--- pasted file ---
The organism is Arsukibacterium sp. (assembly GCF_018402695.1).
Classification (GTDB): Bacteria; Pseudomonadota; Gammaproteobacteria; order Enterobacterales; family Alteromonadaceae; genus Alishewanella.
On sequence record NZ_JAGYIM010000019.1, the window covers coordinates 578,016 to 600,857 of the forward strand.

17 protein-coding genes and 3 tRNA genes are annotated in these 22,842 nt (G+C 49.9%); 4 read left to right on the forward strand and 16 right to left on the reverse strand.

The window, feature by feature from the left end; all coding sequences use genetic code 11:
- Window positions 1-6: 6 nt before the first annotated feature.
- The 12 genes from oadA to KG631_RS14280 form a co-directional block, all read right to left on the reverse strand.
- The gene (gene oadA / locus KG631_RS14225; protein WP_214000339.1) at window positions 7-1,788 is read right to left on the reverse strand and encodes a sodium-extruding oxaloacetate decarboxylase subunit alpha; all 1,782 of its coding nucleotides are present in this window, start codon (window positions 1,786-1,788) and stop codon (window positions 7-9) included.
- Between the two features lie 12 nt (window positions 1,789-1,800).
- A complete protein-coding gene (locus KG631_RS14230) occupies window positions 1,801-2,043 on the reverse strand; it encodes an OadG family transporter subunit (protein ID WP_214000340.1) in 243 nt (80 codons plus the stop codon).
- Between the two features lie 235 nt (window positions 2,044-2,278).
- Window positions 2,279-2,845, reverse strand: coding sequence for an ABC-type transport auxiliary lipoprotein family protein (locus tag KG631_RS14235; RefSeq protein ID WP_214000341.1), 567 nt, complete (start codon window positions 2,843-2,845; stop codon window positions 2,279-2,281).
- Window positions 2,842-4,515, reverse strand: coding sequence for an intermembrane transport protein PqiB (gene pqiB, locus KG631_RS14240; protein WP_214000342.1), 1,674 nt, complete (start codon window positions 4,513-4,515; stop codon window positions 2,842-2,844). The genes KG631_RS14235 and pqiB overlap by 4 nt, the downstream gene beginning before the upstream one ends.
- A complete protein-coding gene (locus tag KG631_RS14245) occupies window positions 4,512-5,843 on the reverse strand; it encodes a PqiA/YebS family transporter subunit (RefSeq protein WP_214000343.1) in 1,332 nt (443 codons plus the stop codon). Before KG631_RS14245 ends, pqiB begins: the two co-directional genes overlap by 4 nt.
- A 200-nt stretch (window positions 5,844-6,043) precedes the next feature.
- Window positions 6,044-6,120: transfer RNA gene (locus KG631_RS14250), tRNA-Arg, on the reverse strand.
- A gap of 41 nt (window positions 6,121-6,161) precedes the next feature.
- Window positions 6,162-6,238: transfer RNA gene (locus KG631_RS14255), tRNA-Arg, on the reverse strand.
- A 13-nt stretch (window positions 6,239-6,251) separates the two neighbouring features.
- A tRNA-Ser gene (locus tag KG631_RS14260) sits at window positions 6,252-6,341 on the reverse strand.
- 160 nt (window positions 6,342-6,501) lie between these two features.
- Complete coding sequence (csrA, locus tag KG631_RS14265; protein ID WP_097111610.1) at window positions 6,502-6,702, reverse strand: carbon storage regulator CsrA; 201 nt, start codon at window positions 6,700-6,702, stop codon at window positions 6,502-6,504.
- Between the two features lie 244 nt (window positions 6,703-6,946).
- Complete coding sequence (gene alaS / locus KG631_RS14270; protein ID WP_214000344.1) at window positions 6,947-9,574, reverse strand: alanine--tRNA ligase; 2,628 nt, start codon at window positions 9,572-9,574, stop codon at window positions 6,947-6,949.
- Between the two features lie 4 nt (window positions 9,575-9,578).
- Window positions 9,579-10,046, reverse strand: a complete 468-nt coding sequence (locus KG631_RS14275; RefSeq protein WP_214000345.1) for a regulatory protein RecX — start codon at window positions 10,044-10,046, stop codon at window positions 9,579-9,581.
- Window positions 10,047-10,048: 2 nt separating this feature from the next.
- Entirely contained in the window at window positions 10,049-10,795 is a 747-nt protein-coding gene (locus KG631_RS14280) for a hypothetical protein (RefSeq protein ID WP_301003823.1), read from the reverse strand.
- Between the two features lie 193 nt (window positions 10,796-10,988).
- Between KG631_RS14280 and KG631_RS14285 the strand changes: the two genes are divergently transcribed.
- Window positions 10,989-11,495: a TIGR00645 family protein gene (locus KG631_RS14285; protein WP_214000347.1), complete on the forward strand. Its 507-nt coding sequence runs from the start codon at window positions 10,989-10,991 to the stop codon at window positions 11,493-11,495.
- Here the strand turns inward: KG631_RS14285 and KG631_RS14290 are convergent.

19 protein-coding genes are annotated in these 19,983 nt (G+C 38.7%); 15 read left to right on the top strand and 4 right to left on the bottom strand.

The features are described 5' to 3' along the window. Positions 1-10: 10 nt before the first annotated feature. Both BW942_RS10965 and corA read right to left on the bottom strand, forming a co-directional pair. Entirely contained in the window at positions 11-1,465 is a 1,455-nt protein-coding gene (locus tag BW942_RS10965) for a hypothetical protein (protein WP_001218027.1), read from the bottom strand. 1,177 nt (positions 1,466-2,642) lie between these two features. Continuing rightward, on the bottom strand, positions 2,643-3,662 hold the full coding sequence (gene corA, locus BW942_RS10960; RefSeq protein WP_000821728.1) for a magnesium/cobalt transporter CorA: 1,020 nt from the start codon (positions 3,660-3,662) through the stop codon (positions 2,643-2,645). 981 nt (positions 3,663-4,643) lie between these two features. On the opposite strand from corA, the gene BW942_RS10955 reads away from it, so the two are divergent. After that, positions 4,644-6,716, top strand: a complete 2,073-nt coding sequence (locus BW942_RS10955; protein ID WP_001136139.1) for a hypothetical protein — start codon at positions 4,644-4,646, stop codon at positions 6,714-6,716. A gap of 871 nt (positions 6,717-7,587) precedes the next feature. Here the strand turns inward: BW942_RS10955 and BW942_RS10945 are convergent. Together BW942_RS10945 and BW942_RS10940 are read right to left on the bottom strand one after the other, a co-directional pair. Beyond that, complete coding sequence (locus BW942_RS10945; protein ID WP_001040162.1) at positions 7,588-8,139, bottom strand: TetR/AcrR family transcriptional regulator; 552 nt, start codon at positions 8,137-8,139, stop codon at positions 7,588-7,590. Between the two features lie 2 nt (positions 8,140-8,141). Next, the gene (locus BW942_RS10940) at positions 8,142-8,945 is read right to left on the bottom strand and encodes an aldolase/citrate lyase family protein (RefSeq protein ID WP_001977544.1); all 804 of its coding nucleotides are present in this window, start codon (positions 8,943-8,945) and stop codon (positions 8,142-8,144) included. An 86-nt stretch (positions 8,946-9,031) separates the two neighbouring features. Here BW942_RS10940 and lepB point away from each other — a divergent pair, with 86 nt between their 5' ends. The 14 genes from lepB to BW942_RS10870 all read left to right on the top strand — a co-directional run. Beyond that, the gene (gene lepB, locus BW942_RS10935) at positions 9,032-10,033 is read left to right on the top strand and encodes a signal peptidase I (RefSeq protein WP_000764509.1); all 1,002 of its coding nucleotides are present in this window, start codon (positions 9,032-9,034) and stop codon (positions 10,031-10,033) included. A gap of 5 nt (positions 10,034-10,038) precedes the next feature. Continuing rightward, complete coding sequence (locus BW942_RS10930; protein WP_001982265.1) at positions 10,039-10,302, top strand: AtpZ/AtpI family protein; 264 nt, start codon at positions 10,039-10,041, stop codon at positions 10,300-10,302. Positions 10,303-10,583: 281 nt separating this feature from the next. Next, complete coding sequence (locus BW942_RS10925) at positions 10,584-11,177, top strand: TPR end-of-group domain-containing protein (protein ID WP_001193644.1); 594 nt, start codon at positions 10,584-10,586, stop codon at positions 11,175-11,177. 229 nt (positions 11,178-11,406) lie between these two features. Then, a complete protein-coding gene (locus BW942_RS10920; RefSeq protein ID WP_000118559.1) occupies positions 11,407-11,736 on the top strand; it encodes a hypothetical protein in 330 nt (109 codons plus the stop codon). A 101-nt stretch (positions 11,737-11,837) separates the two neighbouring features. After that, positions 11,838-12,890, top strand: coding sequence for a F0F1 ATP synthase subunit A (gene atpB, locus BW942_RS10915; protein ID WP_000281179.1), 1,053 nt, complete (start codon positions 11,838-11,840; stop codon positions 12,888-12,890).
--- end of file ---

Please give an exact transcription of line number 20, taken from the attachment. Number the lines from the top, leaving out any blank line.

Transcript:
- A tRNA-Ser gene (locus tag KG631_RS14260) sits at window positions 6,252-6,341 on the reverse strand.